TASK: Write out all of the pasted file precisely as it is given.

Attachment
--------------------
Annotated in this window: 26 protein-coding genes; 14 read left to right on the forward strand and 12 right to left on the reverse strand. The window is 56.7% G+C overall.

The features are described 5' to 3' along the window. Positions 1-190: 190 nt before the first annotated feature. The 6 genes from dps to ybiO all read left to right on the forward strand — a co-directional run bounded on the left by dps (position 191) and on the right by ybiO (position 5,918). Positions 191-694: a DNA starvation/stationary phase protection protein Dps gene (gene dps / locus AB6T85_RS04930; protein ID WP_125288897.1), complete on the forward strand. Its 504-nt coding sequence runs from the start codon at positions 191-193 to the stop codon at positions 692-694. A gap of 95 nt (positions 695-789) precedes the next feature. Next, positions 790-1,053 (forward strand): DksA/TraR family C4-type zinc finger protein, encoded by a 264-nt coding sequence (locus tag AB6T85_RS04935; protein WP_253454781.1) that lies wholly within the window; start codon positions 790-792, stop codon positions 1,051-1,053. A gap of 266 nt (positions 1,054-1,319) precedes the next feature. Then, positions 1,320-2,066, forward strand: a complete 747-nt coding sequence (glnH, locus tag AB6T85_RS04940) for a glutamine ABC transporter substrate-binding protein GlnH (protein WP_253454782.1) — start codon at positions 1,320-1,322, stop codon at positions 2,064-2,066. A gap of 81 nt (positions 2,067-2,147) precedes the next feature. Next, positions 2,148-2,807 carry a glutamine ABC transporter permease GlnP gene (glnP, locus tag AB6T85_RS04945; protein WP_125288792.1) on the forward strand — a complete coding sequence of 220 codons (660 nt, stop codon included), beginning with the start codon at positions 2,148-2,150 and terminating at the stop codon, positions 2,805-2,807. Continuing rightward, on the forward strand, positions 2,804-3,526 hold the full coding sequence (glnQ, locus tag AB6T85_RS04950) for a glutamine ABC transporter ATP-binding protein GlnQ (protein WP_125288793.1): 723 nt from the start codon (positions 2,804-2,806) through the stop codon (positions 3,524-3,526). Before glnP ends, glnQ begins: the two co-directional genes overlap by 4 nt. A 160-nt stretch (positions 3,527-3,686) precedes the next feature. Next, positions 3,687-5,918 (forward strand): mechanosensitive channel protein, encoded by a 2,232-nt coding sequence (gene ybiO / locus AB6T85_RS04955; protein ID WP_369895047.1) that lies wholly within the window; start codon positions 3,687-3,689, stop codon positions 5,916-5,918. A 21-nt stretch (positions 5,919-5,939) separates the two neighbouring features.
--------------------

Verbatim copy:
Annotated in this window: 26 protein-coding genes; 14 read left to right on the forward strand and 12 right to left on the reverse strand. The window is 56.7% G+C overall.

The features are described 5' to 3' along the window. Positions 1-190: 190 nt before the first annotated feature. The 6 genes from dps to ybiO all read left to right on the forward strand — a co-directional run bounded on the left by dps (position 191) and on the right by ybiO (position 5,918). Positions 191-694: a DNA starvation/stationary phase protection protein Dps gene (gene dps / locus AB6T85_RS04930; protein ID WP_125288897.1), complete on the forward strand. Its 504-nt coding sequence runs from the start codon at positions 191-193 to the stop codon at positions 692-694. A gap of 95 nt (positions 695-789) precedes the next feature. Next, positions 790-1,053 (forward strand): DksA/TraR family C4-type zinc finger protein, encoded by a 264-nt coding sequence (locus tag AB6T85_RS04935; protein WP_253454781.1) that lies wholly within the window; start codon positions 790-792, stop codon positions 1,051-1,053. A gap of 266 nt (positions 1,054-1,319) precedes the next feature. Then, positions 1,320-2,066, forward strand: a complete 747-nt coding sequence (glnH, locus tag AB6T85_RS04940) for a glutamine ABC transporter substrate-binding protein GlnH (protein WP_253454782.1) — start codon at positions 1,320-1,322, stop codon at positions 2,064-2,066. A gap of 81 nt (positions 2,067-2,147) precedes the next feature. Next, positions 2,148-2,807 carry a glutamine ABC transporter permease GlnP gene (glnP, locus tag AB6T85_RS04945; protein WP_125288792.1) on the forward strand — a complete coding sequence of 220 codons (660 nt, stop codon included), beginning with the start codon at positions 2,148-2,150 and terminating at the stop codon, positions 2,805-2,807. Continuing rightward, on the forward strand, positions 2,804-3,526 hold the full coding sequence (glnQ, locus tag AB6T85_RS04950) for a glutamine ABC transporter ATP-binding protein GlnQ (protein WP_125288793.1): 723 nt from the start codon (positions 2,804-2,806) through the stop codon (positions 3,524-3,526). Before glnP ends, glnQ begins: the two co-directional genes overlap by 4 nt. A 160-nt stretch (positions 3,527-3,686) precedes the next feature. Next, positions 3,687-5,918 (forward strand): mechanosensitive channel protein, encoded by a 2,232-nt coding sequence (gene ybiO / locus AB6T85_RS04955; protein ID WP_369895047.1) that lies wholly within the window; start codon positions 3,687-3,689, stop codon positions 5,916-5,918. A 21-nt stretch (positions 5,919-5,939) separates the two neighbouring features.